From his ubiquitous signature red-soled stilettos, beauty products and bags to his collaborations with Walt Disney, contemporary artists and numerous fashion houses, the Christian Louboutin brand has transformed from a shoe atelier to a name synonymous with luxury, creativity, art and quality.
Even though Louboutin, the celebrated shoe couturier, appears to be taking over the world one step at a time, he is fastidious with his collaborations. “I am happier having a name that is recognised for the excellence of my work than one that is seen everywhere. I don’t wish that for me,” he shares.
Commercial reasons alone won’t make the cut. Louboutin makes it a requirement that his partners share the same respect for craftsmanship. His obsession with details has even seen him travel to the most exotic of locations in Bhutan and India, in pursuit of traditional and rare metiers d’art.
His latest collaboration is with Jaeger-LeCoultre, which is marking the 85th anniversary of its most celebrated icon, the Reverso. As the first celebrity designer invited to add to the watchmaker’s new Reverso Atelier (a bespoke service that allows customers the privilege of personalising their Reverso watches), Louboutin has unveiled seven dial executions and 10 strap designs that will be available for a year, alongside the brand’s other core designs.
How did the collaboration come about?
About two years ago, Jaeger-LeCoultre enquired about the possibility of working together on something that involved the use of red on their watch straps. I said it could be interesting but if it was just to add some red, then I am not the correct person for this job. Still, I told them I would think about it. Later, I decided that the first thing I would do would be exactly what I always do when I am working on something, be it a collaboration or even a new store opening — I would go there and then decide if a partnership made sense. I went to the manufacture at Le Sentier and discovered a laboratory where watchmakers and technicians were like creative scientists who were very focused on their tasks. There was almost something cartoony and Space Odyssey-like about it, which I loved.
What do both brands share in common?
We have a technical approach towards design. When you design, the smallest detail can affect a lot of things and that is absolutely obvious on a pair of shoes. For example, if I change the line of the cleavage in my design, I can turn a sexy shoe into something bulky. When it comes to watches, we are no longer talking about minute differences but micro ones. This was why it was important for me to visit their factory — I needed to see how they worked and if we shared a common language. This obsession with details is something that resonates with me.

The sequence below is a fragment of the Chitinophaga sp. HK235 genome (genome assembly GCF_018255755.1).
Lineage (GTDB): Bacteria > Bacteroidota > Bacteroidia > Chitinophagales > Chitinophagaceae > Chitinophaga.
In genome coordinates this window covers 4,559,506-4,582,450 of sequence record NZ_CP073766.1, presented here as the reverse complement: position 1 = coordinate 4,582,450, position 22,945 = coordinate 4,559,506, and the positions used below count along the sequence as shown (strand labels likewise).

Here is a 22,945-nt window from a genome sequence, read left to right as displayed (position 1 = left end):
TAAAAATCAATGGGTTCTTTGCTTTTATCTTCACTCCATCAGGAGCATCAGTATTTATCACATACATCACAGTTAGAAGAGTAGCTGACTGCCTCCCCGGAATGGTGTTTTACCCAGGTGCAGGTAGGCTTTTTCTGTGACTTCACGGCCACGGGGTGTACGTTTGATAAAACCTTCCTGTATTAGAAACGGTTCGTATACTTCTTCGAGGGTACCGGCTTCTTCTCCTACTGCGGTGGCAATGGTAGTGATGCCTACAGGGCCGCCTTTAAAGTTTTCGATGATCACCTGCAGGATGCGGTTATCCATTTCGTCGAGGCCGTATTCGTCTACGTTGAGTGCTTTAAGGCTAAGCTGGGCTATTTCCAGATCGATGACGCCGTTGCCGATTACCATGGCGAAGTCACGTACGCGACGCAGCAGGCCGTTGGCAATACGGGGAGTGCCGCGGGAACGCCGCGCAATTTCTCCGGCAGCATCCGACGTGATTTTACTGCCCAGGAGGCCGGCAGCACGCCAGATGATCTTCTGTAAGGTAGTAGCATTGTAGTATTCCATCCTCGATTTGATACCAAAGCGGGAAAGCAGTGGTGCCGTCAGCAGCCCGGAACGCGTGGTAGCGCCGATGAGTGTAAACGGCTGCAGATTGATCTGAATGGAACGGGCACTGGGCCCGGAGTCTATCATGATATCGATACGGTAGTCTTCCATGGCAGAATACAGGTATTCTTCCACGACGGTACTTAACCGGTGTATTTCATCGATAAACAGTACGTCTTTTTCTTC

What was the first thing that struck you about the Reverso’s design?
The Reverso is an art deco design, so I knew my approach had to combine decorative elements with classicism. I also knew I had to balance masculine and feminine accents. In my opinion, because square is something quite masculine, I wanted to add circles, which is a shape that I work closely with. My take was to round the rectangle and to add circles to this very structured design. You’ll see this on one of the strap designs.
Why did you choose to create a transparent strap?
I approached the watches as I would jewellery. By playing with transparency and doing away with everything but the case, the watch becomes a jewel attached to your wrist. It’s like a butterfly that has just landed on your wrist — you end up looking at nothing else. Other than this and the idea of rounding the rectangular shape of the Reverso, I also wanted to play with colours.
Why colours? Did something catch your attention?
I was inspired by oil slicks on the water. When you look at oil floating on the water off a harbour, you see this greenish blue water, which is very pretty, like a scarab beetle or rainbow, even though you know you wouldn’t want to swim in it. So I wondered how it would look if I dipped the watch in that sort of water. This visual also reminded me of the intersections within hard stones, such as amethysts. If you think about their shapes, it gives you an idea of what I wanted to achieve: Incorporate the element of roundness into the Reverso’s rectangular shape.
Your signature touch of red is what’s expected of you. Why was this missing from most of the watches?
I like to work in an unexpected way. When it is expected, anybody can do it, so why should I? I don’t want to do something in red and with spikes just because it’s in my DNA. That wouldn’t be exciting for me. Christian Louboutin is a brand with a DNA, but it is also about me. I need to be able to challenge myself as well. There was a wink of my red DNA in the watches, but it was not something I replicated in all the designs. That would be too easy.